The aim of the present study was, therefore, to apply recent methods of evaluating changes in the initiation of translation of skeletal muscle proteins following an overnight constant infusion of standard TPN (total parenteral nutrition).

MATERIAL AND METHODS

Patients and study design

A total of 12 patients were included in the study (Table 1). All patients underwent surgery of the upper gastrointestinal tract, with nine patients being operated upon to remove a local malignancy, and three patients to remove benign diseased tissue. On the day before operation, the patients were randomized to receive overnight infusions prior to surgery of either saline or TPN, which was supplied as an all-in-one bag [0.16 gN·kg−1 of body weight·day−1 (30 kcal·kg−1 of body weight·day−1); Kabiven® Perifer; Fresenius Kabi; see http://www.clinsci.org/cs/114/cs1140603.htm for the composition of the Kabiven® TPN]. Measurements for nutritional status and baseline blood samples were taken before the start of infusions, which indicated manifest or incipient malnutrition. Infusions started between 16.00 and 17.00 hours on the day before the operation, and continued at a constant rate until muscle biopsies were taken from the rectus abdominis muscles directly after the induction of anaesthesia (15–16 h later) [17]. This procedure was chosen for practical reasons and due to the fact that artificial nutrition should provide protein anabolism within 12 h in order to be clinically efficacious. Blood samples were drawn at the same time for analysis of amino acids and substrate levels in the peripheral circulation. Inclusion criterion was patients who may be candidates for intravenous nutritional support post-surgery without having diabetes or steroid medications.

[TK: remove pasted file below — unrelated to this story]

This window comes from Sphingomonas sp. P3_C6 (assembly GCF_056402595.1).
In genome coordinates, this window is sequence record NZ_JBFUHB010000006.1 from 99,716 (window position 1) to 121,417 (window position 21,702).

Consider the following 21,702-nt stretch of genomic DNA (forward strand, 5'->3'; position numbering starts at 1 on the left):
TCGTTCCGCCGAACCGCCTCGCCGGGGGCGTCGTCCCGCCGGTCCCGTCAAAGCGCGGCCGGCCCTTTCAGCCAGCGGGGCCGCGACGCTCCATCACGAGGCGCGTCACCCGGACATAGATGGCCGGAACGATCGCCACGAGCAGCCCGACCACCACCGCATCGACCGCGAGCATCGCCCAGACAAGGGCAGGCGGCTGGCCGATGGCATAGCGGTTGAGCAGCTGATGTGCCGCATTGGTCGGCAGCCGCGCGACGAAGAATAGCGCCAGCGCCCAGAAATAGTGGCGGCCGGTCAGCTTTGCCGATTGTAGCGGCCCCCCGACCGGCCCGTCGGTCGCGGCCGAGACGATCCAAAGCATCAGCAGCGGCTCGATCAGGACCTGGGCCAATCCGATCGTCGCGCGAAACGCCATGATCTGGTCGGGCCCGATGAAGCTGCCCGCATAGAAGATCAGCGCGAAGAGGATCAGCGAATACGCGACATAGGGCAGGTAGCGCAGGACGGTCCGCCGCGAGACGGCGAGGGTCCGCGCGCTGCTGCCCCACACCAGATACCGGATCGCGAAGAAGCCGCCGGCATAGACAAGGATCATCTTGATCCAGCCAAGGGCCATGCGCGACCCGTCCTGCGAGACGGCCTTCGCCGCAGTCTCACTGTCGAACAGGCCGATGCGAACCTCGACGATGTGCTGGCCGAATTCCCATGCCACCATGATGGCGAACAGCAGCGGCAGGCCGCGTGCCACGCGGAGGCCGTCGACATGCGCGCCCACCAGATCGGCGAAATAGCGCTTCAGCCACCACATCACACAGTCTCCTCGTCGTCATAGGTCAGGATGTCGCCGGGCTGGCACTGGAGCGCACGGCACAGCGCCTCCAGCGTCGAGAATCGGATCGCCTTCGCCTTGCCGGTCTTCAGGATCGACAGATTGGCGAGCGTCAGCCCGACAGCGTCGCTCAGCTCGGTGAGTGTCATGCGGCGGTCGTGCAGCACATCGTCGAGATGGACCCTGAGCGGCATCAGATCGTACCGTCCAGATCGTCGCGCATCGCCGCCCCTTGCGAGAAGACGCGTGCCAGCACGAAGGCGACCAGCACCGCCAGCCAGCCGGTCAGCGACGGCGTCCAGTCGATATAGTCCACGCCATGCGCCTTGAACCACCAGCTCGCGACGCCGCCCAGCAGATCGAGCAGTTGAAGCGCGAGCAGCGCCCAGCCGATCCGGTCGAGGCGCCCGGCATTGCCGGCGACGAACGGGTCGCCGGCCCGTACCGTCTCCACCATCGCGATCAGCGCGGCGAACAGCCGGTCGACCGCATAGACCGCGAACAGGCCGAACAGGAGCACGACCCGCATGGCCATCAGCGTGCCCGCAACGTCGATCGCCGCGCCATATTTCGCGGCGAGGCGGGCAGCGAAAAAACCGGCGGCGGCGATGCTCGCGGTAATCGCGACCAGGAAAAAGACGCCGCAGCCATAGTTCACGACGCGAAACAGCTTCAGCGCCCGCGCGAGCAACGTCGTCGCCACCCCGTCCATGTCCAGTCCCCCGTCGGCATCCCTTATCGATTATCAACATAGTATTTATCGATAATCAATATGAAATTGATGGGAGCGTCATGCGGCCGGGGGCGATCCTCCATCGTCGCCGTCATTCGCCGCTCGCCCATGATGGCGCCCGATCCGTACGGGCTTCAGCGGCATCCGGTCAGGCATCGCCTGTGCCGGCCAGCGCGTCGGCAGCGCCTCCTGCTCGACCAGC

Table 1
Clinical characteristics of patients randomized to receive pre-operative infusions with either TPN or saline

Values are means±S.E.M. ASAT, aspartate aminotransferase; ALAT, alanine aminotransferase; ALP, alkaline phosphatase; SR, sedimentation rate.

Patients receiving
CharacteristicSalineTPN
Cancer/non-cancer (n5/1 4/2 
Male/female (n3/3 4/2 
Age (years) 63±8 65±5 
Nutritional status   
 Weight (kg) 70.0±5.4 67.8±3.7 
 Weight loss (%) 5±6 9±3 
 Arm circumference (cm) 29.7±0.7 27.6±1.5 
 Triceps skinfold thickness (mm) 17.3±5.3 11.6±2.3 
 Arm muscle circumference (cm) 24.2±1.7 23.9±1.1 
Blood and serum tests   
 Sodium (mmol/l) 138±1 138±1 
 Potassium (mmol/l) 4.2±0.1 4.2±0.1 
 Calcium (mmol/l) 2.33±0.05 2.38±0.04 
 Protein (g/l) 71±1 72±2 
 Creatinine (μmol/l) 62±7 67±6 
 Albumin (g/l) 36±1 37±1 
 Hb (g/l) 130±5 141±5 
 SR (mm/h) 29±11 17±7 
 C-reactive protein (mg/l) 17±10 6±1 
 Serum IGF-1 (μg/l) 120±15 115±7 
Liver function tests   
 Bilirubin (μmol/l) 13±4 14±3 
 ASAT (μmol/l) 0.4±0.02 0.5±0.1 
 ALAT (μmol/l) 0.3±0.1 0.5±0.1 
 ALP (μmol/l) 1.8±0.1 1.8±0.6 
Patients receiving
CharacteristicSalineTPN
Cancer/non-cancer (n5/1 4/2 
Male/female (n3/3 4/2 
Age (years) 63±8 65±5 
Nutritional status   
 Weight (kg) 70.0±5.4 67.8±3.7 
 Weight loss (%) 5±6 9±3 
 Arm circumference (cm) 29.7±0.7 27.6±1.5 
 Triceps skinfold thickness (mm) 17.3±5.3 11.6±2.3 
 Arm muscle circumference (cm) 24.2±1.7 23.9±1.1 
Blood and serum tests   
 Sodium (mmol/l) 138±1 138±1 
 Potassium (mmol/l) 4.2±0.1 4.2±0.1 
 Calcium (mmol/l) 2.33±0.05 2.38±0.04 
 Protein (g/l) 71±1 72±2 
 Creatinine (μmol/l) 62±7 67±6 
 Albumin (g/l) 36±1 37±1 
 Hb (g/l) 130±5 141±5 
 SR (mm/h) 29±11 17±7 
 C-reactive protein (mg/l) 17±10 6±1 
 Serum IGF-1 (μg/l) 120±15 115±7 
Liver function tests   
 Bilirubin (μmol/l) 13±4 14±3 
 ASAT (μmol/l) 0.4±0.02 0.5±0.1 
 ALAT (μmol/l) 0.3±0.1 0.5±0.1 
 ALP (μmol/l) 1.8±0.1 1.8±0.6 

The study was approved by the Ethics Committee at the Medical Faculty of Göteborg University (no. S328-3), and all patients were provided written informed consent.

Analytical methods

Blood samples